They have something called a "Sea Organ" build in form of steps, and they play different sounds depending on how the waves enter the step. It is so cool to see (and what a great idea!!). They also have the Sun Salutation, an area on the ground that absorbs sunlight during the day and shows colorful lights at night (which together with the sea organ creates a very special experience to the senses).

Our big car, the hotel feast breakfast (served at our apartment right when we woke up, I could get used to this life), the Sea Organ and the Sun Salutation)

DAY 9: supposed to be plitvice lakes but...

There are things travel agents can control and things they can't... the weather, for instance. This day, we drove from Zadar to the Plitvice Lakes area. We had another hotel there because I wanted to visit the park after 4pm when the tour buses leave and the park is a lot emptier. My schedule had us going at 4pm and stay until it closed at 8pm (always check their schedule as these times change). But a thunderstorm combined with the fact that my husband HAD to watch a soccer match (World Cup :) made us change the plans. We stayed at the hotel instead and planned to go to the park the next day really early. We knew it was going to be a loooong day since we had to drive all the way to Venice (Italy) but it was the only choice we had at that point.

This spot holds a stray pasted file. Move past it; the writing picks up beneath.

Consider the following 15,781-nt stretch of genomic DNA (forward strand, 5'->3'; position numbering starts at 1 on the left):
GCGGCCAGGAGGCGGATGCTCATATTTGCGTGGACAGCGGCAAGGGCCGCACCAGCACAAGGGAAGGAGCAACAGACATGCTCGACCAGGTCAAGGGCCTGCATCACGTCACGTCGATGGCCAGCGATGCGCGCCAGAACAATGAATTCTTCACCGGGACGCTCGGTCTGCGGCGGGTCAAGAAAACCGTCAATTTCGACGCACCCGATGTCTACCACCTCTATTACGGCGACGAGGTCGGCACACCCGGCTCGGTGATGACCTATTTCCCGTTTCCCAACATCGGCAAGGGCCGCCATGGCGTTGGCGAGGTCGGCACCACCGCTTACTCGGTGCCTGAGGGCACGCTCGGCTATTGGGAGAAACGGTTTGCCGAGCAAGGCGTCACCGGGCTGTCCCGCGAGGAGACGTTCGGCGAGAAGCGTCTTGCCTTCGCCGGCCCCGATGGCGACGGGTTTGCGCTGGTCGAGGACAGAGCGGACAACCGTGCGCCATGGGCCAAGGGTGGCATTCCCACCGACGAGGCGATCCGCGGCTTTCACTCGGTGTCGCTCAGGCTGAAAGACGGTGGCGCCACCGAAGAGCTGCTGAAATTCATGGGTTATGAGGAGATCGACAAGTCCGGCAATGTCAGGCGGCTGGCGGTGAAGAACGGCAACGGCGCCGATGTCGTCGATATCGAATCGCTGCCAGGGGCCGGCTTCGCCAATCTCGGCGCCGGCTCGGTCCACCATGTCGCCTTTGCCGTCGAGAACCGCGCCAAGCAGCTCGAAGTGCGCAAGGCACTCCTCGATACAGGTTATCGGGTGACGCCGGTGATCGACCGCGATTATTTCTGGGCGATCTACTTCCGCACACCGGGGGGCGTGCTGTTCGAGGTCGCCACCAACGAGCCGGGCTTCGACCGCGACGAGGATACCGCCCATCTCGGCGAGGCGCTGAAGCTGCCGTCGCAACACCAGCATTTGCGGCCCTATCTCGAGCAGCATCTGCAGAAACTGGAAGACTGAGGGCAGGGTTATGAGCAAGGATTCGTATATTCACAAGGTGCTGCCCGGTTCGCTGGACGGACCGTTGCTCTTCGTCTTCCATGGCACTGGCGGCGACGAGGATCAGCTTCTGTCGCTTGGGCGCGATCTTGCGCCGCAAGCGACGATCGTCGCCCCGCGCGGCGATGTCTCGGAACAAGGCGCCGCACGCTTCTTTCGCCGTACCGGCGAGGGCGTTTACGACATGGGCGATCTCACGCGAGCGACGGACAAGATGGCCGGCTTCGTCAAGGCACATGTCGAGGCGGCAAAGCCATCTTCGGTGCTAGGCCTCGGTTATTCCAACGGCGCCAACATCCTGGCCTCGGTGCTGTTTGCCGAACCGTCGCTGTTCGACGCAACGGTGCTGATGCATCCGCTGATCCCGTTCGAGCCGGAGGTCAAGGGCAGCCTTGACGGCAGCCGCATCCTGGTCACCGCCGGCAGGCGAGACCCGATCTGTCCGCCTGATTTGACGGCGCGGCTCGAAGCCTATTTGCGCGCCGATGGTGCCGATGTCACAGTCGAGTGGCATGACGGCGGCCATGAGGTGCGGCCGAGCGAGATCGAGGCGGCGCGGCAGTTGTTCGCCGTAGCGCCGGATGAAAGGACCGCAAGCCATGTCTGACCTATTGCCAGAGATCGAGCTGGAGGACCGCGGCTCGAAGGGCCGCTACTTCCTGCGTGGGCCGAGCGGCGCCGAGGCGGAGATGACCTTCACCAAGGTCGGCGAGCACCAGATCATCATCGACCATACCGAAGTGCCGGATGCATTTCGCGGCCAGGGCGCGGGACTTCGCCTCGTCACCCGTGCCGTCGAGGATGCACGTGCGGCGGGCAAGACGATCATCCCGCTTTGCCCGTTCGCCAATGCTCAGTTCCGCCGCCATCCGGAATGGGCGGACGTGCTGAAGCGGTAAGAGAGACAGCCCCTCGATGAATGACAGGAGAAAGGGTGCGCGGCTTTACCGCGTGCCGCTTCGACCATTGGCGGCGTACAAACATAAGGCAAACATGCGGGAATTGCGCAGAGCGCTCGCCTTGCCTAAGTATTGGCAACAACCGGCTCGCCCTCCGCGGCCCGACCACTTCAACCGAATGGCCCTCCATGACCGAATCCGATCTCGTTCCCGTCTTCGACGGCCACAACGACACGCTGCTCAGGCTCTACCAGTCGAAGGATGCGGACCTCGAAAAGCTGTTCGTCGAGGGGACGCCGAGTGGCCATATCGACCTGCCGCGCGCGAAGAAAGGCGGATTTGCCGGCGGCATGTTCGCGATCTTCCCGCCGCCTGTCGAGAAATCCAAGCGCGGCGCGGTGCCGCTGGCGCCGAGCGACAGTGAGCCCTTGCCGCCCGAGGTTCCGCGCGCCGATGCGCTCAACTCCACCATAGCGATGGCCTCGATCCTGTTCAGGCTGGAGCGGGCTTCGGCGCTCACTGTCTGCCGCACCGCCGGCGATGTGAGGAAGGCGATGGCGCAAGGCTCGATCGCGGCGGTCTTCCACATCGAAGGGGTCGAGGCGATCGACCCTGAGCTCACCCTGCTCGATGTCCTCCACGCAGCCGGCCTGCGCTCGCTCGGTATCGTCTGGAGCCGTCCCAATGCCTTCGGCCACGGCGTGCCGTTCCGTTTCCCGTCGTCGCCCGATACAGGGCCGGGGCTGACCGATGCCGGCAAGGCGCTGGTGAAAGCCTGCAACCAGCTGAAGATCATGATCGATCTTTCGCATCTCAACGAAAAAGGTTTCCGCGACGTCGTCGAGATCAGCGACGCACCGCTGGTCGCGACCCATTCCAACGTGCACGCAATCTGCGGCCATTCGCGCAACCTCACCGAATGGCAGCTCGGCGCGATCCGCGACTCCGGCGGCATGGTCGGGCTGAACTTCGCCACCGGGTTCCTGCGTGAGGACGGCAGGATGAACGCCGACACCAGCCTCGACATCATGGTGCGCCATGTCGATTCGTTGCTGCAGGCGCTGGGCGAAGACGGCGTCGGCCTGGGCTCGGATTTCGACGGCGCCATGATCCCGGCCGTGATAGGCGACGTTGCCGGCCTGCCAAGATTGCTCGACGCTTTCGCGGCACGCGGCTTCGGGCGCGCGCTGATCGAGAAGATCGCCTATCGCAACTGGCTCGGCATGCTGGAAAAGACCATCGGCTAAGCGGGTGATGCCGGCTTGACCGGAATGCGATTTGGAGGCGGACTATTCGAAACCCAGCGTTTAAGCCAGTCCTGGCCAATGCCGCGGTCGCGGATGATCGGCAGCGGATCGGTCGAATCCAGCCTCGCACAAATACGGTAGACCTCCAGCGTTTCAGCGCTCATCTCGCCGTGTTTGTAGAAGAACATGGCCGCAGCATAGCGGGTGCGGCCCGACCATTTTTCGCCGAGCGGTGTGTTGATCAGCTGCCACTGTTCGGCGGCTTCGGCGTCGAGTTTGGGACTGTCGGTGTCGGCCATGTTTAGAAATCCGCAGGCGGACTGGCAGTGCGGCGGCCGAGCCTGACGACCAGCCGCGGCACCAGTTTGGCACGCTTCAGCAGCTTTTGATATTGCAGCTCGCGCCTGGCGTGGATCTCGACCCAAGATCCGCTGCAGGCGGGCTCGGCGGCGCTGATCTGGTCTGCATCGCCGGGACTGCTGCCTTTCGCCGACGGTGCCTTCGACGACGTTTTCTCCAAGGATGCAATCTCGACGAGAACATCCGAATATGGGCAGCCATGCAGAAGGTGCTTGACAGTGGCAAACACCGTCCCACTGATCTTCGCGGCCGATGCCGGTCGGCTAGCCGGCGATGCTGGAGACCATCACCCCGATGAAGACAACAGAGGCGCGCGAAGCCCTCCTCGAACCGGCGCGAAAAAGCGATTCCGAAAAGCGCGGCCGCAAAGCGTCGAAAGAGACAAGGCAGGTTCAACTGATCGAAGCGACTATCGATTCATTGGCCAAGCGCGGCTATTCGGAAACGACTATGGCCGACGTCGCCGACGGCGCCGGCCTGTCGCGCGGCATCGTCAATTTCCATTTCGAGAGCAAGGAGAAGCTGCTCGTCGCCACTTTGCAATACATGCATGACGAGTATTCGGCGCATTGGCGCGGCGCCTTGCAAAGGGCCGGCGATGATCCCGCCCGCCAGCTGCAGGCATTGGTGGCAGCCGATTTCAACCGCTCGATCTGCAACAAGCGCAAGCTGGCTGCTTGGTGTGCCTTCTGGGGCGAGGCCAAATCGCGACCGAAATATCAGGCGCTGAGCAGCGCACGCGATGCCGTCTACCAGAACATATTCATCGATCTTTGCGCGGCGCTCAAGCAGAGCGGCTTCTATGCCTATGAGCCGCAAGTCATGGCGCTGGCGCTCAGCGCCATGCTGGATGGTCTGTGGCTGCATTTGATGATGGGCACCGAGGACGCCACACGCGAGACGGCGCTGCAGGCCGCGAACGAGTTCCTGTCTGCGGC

DAY 10: plitvice lakes and the end of our croatian trip.

We packed everything and arrived at Plitvice Lakes at 7am, right when the park opens and it was still very quiet. You can visit all the main areas of the park by foot (walking the trails), by boat or by a "train/bus". It's all included in your ticket so be sure to plan what you want to do as boats and trains have different schedules and routes.